Kevin Durant's Defense Has Helped Take the Thunder to the Next Level

Durant has always been known for his offensive attack, but it's his defense that has the Thunder up 3-1 in the Western Conference Finals.

Kevin Durant is a scorer.

Kevin Durant is an offensive player.

Kevin Durant can't be as good as LeBron James.

Kevin Durant is not the NBA's best player, but he could be.

In his nine-year career, that's been Durant's standard -- an elite scorer with an inability to guard at a LeBron- or Kawhi Leonard-like level.

The 2015-16 regular season wasn't much different, as Durant's Defensive Rating of 104 was just a single point per possession better than his career rating of 105 points allowed per 100.

But, over the course of Oklahoma City's playoff run, Durant has turned up his defensive focus and intensity.

Playoff Time

In a first-round matchup with the Dallas Mavericks, the former MVP posted a Defensive Rating of 103 with 0.4 steals and 0.6 blocks per game.

Then his defensive impact took a step back in the next round -- and reasonably so -- as Durant had to deal with the aforementioned Leonard and the San Antonio Spurs. In the highly contested Conference Semis matchup, Durant averaged 0.7 steals and 0.5 blocks with a Defensive Rating of 104 points allowed per 100 possessions.

However, Durant and the Thunder were still good enough defensively to take down the Spurs on their way to a matchup with the Warriors.

Through four games, this series has been a totally different story. It's a series that -- so long as the Thunder can advance -- would silence those doubting Durant's defensive abilities.

Durant has posted a more-than-respectable Defensive Rating of 98 all the while tallying 2.0 steals and 1.8 blocks a contest. As a result, through 15 games, that brings Durant's playoff Defensive Rating to 102 -- 1.9 points better than that of James and only one point off of The King's playoff Defensive Rating for his career.

What's the secret behind Durant's strong dose of elite defensive play?

He's A Freak

Durant's alien-like figure is well-known. Depending on who you ask, Durant's somewhere between 6'9" and 6'11" with a wingspan over 7'4". But we're used to seeing his physical attributes on display on the offensive end when he shoots over smaller defenders with ease. We haven't seen it nearly enough on the defensive end.

Until now.

Now, Durant's creating turnovers and making game-changing blocks.

His freaky length has continually forced the shorter Warriors guards and forwards into numerous turnovers, just like this one. And these types of impact plays have led to OKC run outs and baskets on the other end of the floor.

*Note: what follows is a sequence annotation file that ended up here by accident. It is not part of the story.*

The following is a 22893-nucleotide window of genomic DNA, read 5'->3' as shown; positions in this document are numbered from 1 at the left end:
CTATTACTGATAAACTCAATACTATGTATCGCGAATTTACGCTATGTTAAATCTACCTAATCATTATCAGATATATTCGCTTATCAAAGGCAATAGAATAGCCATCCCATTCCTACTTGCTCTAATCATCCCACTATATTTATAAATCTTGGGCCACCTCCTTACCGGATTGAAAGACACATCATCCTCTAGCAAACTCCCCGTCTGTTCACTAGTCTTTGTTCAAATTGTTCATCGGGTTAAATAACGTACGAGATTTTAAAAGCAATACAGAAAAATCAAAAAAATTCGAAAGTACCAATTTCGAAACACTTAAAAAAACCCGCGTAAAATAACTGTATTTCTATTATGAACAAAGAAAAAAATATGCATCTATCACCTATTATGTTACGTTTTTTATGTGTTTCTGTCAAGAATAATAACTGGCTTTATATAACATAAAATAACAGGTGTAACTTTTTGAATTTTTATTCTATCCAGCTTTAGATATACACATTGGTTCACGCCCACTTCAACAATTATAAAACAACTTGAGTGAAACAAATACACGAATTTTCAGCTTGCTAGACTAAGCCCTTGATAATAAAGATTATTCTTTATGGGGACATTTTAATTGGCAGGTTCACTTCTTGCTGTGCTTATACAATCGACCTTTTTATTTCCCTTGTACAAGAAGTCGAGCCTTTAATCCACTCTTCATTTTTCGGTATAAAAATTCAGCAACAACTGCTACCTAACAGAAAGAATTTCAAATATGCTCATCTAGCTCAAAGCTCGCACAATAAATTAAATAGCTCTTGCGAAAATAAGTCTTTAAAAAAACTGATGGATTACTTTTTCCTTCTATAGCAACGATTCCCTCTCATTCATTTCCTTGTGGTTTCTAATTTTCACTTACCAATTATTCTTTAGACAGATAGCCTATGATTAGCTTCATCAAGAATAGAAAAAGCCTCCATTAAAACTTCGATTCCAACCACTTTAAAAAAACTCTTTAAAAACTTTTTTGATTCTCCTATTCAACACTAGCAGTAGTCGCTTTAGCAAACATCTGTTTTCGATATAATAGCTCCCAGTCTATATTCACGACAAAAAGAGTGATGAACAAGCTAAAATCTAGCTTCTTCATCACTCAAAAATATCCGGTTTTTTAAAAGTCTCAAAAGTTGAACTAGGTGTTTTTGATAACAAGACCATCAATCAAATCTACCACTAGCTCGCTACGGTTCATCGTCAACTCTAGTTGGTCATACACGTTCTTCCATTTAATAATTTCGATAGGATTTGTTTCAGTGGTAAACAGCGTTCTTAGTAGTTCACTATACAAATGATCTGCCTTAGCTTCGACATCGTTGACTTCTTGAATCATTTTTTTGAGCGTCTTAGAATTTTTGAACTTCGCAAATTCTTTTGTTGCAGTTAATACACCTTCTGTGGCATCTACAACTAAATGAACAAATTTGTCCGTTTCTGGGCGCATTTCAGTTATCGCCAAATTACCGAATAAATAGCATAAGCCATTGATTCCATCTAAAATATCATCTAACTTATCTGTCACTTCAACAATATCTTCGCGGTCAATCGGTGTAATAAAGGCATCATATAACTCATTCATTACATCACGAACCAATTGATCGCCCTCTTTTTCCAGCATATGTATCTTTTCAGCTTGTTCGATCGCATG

Speaking of impact plays -- Durant's blocks have been even better than his steals.

The Thunder have won each of the three games in which Durant has had at least a block, and the single game in which KD failed to tally a block was Oklahoma City's Game 2 loss.

In the last two, he's been even more of a monster with three blocks in each contest.

But there's much more to it than just vine-worthy rejections.

Even when Durant fails to get his hands on opponent shots, he's still influencing them in a big way. Take a look for yourself.

This Series48.436.0-12.4

This table tells us that Durant has been forcing Warriors' shooters to shoot 12.4% below their usual field goal percentage through the first four games of the Western Conference Finals. That's 4.5% better than his mark for the playoffs as a whole.

The spot where he's caused the most trouble for the Warriors is the exact same spot the Warriors usually flourish from: the three-point line.

On shots that he has defended, Durant has held the Warriors to 20% shooting, or 19.9% below their usually three point percentage, which makes it clear that a ridiculous wingspan like his sure comes in handy when running elite shooters off the three-point line.

This concept of running their opponent off of the arc has run from the team's leader down to each of his teammates.

Oklahoma City has done an outstanding job of holding the Warriors below their season averages in three-point makes, attempts, and percentage. Eliminating what is possibly Golden State's biggest strength has caused the Warriors to average over 10 points fewer per game (104.8) than they had during the entire regular season (114.9).

That's why the Thunder have a commanding 3-1 series lead heading into Game 5 in Oakland, and why our algorithm gives Durant and the Thunder an 80.17% chance to advance to the NBA Finals.